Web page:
They were right. Meanwhile a short downpour forced us to stop under a tree to wait it out. About ten minutes later we were back on the road. The hills weren't too bad, though I think Junel maybe had to walk her bike up one. But in general, the countryside was lush, and the hills gently rolling.

It was about 5 miles to the Abbey. We got there as Dave and Teresa were leaving (I'm assuming they skipped the park too). It features a gorgeous castle built in the 1860s as well as a magnigicent Victorian Walled Garden.

Victorian Walled Gardens, Kylemore Abbey. (©2005, Williams/Bacigalupo.)

Another view of the gardens. (©2005, Williams/Bacigalupo.)

Oh, one more. (©2005, Williams/Bacigalupo.)

There was also a small Neo-Gothic Church and they were all nestled underneath a big green mountain next to a beautiful blue lough, or lake.

The Neo-Gothic Church, Kylemore Abbey. (©2005, Williams/Bacigalupo.)

We probably spent about an hour and a half there walking around and taking pictures. A little lunch was definitely in order, so we grabbed a sandwich and some "crisps" before we set out for Leenane Village.

"Water Feature," Kylemore Abbey. (©2005, Williams/Bacigalupo.)

It was about 9 miles of gorgeous countryside to Leenane and with a wind at our back and the help of some nice downhills, we got there around 3:00. Leenane is a cute little village near the eastern end of the Killary Fjord, Ireland's only fjord.

Killary Fjord on the way to Leenane. (©2005, Williams/Bacigalupo.)

Having seen pictures of some Norwegian fjords, this one was quite a bit smaller, but nonetheless beautiful. Some people were sailboarding on it and there were fishing boats all along.

We stopped for a breather outside Hamilton's Bar (no kidding). Junel wanted to stop at a little shop nearby. Since it was getting near 3:15 and we still had about 7 miles to go before Delphi, I was getting a little nervous about her making the appointment.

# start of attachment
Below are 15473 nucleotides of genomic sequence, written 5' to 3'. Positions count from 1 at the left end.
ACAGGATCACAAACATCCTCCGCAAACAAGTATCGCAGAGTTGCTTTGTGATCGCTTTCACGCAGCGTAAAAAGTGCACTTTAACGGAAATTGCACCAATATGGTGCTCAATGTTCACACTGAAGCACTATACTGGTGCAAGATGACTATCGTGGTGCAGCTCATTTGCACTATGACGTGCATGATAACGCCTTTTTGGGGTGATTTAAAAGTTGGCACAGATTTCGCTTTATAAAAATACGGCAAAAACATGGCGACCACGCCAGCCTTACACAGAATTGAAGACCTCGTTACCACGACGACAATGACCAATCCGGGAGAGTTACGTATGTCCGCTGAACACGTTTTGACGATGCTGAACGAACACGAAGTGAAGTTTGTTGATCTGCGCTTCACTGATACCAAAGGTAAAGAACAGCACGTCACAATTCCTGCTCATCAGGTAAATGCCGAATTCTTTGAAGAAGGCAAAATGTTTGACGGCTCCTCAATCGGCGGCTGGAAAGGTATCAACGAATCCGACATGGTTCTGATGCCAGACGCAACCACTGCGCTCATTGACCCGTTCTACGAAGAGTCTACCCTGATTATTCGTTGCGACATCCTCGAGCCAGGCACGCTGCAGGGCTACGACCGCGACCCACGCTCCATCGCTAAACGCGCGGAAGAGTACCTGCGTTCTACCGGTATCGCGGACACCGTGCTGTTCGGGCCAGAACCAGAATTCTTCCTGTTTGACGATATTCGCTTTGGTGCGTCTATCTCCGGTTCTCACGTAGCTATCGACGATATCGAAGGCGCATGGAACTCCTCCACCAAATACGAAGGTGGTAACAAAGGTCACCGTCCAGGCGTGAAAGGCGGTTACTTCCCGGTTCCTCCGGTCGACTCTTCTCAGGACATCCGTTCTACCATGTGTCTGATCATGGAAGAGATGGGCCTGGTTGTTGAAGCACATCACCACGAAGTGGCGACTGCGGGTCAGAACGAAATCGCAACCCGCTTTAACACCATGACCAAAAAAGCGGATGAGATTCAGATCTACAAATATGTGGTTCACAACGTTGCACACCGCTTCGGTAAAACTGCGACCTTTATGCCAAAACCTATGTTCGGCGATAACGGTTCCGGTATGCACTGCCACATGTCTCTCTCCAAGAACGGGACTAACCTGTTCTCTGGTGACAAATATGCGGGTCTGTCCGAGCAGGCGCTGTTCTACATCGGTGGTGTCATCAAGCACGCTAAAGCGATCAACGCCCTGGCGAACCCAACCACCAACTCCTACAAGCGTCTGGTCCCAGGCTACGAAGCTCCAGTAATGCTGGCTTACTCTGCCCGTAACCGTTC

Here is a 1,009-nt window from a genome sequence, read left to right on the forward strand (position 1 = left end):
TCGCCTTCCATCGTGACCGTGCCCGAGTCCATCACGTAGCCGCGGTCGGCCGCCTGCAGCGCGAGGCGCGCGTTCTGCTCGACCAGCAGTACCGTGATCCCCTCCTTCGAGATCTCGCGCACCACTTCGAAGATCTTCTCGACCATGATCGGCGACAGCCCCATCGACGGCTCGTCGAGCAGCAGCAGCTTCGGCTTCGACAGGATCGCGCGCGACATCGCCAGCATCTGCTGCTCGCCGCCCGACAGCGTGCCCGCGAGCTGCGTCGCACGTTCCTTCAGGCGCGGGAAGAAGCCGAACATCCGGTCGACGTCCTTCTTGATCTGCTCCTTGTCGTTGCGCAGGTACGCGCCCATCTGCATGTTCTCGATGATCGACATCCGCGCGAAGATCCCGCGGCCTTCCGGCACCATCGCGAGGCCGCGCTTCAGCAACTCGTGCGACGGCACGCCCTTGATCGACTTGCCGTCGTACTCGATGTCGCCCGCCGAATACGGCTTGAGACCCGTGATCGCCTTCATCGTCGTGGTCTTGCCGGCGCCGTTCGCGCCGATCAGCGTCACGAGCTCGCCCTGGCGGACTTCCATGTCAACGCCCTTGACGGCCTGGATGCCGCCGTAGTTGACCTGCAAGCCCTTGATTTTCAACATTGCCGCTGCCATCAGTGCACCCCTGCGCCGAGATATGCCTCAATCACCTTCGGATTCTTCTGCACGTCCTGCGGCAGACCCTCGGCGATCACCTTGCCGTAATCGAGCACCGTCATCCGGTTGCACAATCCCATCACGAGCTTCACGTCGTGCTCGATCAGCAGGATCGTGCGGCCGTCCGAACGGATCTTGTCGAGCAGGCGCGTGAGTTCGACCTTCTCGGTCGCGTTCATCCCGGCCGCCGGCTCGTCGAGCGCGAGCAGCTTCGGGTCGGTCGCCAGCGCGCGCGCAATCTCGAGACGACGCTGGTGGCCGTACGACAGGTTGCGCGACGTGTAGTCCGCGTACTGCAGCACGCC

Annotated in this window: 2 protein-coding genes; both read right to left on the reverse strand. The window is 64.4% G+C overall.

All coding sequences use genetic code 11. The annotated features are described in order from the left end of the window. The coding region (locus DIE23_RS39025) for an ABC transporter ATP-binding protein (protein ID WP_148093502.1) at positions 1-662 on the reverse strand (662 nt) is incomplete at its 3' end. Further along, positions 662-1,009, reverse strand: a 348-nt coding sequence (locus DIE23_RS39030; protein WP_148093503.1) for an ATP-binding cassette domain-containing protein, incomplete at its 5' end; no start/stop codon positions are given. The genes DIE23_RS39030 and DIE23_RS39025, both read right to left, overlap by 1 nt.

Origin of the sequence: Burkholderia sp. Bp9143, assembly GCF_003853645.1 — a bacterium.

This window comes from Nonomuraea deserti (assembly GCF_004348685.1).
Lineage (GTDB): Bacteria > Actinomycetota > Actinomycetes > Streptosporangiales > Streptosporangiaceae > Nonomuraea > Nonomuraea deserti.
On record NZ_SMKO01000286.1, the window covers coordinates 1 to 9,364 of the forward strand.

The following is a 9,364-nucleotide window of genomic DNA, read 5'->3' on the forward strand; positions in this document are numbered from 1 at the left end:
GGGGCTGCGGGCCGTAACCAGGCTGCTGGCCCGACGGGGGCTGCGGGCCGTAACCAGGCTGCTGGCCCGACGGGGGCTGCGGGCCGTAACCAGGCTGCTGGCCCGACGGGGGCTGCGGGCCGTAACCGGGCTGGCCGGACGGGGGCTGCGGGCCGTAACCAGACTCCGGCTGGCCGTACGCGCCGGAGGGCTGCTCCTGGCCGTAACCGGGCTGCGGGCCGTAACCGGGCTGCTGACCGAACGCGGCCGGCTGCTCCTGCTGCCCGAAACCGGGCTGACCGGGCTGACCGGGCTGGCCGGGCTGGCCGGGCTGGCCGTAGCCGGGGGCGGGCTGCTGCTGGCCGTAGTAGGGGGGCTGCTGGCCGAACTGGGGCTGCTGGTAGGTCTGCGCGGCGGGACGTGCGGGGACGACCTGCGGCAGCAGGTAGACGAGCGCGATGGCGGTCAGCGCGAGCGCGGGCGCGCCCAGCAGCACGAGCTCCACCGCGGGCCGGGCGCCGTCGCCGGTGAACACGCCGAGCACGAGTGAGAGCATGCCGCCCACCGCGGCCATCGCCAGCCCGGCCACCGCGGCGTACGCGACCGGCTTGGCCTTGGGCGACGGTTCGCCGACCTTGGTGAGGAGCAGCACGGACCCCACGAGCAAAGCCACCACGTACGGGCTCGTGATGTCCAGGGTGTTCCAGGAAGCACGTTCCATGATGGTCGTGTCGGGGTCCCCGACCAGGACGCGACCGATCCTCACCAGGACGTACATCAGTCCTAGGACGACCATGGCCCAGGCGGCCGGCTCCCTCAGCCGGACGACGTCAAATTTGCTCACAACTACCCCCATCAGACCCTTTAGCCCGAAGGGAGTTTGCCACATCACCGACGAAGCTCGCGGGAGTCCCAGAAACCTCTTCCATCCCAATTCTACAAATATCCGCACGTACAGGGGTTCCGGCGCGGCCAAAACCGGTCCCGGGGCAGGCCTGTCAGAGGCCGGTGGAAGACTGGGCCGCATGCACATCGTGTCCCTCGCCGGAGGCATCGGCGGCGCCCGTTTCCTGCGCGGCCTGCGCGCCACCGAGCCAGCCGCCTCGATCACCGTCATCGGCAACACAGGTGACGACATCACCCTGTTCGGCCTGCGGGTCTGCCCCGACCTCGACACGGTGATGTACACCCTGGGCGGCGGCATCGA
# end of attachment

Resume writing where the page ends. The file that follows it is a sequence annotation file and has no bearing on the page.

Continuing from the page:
Hamilton's Bar, Leenane Village. (©2005, Williams/Bacigalupo.)

We left at 3:30 and as I expected, when we got around the end of the fjord there was a gnarly headwind. On the map it didn't look very far and we kept thinking, it's got to be around the next bend or over the next rise. I kept looking at my watch. 3:45, 4:00, 4:15. Finally I told Junel I would ride ahead so that I could let them know she might be a little bit late. I think it was 4:20 when I pulled in, and Junel got there at 4:27 with just three minutes to spare.

Delphi Mountain Resort and Spa. (©2005, Williams/Bacigalupo.)

It turned out that they had misplaced Dave and Teresa's reservations. Fortunately, they allowed Teresa to take Junel's massage, and then created a couple of appointments for Dave and Junel. I was happy to sit in the jacuzzi, and then go back and forth between the steam bath and sauna. Ahhhhh, can't you just feel it!

We made dinner reservations for 7:00 and again, great food and just very relaxing. Though Junel and I were beat from the mad race to get there, it was nice to kick back and know we had made it, and were now all done with the bike ride.


More on Rosleague

As it turned out they did not have internet and I didn't really have time to blog till I got home. I think I'll still date things as if I were writing while they are happening, but actually I'm recreating Wednesday, Thursday, Friday, Saturday, and Sunday on Monday.

The tricky part about deciding not to ride was that we still had to figure out a way to get the bikes and ourselves to Rosleague. I called Fidelma Ray of CycleWest and she couldn't pick us up or send someone because she was guiding another tour in S Ireland.

Junel and I also had overslept, so I rushed downstairs to get us some breakfast before it closed and talked to Dave and Teresa. They were still planning to ride, but were going to skip the Sky Road (Too bad, too, because the views are supposed to be gorgeous, but how much fun can it be in the rain?).

We ended up finding a taxi with a trailer for the bikes who was able to take us to Rosleague. Actually without the Sky Road Loop, the ride is the shortest of the three days. We got there and what a beautiful old manor house. It is right on the ocean and even though it was still drizzling, we grabbed an umbrella and the camera and took a short walk and some pictures.

View of the bay and mountain fog from the front lawn of Rosleague Manor. (©2005, Williams/Bacigalupo.)